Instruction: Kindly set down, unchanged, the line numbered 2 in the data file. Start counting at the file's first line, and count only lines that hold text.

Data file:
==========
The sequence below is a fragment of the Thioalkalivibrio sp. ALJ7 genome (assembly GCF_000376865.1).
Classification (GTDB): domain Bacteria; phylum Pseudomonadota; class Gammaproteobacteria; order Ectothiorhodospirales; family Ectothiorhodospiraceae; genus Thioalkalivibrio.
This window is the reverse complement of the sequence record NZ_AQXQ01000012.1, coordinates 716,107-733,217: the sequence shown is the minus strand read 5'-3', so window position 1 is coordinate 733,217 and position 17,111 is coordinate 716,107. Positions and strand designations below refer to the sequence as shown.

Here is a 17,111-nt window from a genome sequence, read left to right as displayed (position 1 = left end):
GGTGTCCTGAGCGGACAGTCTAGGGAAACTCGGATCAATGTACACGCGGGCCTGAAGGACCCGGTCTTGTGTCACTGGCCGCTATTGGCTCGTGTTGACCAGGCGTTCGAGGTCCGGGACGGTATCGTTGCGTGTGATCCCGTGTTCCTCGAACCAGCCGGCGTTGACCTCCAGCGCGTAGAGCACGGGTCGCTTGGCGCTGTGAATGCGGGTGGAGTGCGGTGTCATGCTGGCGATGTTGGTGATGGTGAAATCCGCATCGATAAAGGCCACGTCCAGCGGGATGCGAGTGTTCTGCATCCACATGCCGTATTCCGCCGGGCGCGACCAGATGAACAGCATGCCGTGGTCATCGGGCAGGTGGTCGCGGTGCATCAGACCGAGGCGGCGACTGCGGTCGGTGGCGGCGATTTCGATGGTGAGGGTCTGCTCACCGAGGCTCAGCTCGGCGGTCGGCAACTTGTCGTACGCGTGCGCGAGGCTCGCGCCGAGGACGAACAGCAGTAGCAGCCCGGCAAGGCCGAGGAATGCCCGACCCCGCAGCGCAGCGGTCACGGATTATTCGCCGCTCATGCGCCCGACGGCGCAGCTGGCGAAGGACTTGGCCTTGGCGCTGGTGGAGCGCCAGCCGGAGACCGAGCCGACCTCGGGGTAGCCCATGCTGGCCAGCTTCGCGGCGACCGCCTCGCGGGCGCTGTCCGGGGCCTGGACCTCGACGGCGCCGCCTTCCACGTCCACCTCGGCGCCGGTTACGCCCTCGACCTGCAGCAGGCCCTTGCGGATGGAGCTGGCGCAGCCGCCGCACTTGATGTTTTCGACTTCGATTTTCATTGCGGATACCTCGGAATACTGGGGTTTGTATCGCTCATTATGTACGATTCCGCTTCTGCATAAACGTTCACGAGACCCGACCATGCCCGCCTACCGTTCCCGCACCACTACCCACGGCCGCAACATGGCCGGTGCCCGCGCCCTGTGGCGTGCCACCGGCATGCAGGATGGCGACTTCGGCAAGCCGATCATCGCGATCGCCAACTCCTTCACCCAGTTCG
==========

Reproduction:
Classification (GTDB): domain Bacteria; phylum Pseudomonadota; class Gammaproteobacteria; order Ectothiorhodospirales; family Ectothiorhodospiraceae; genus Thioalkalivibrio.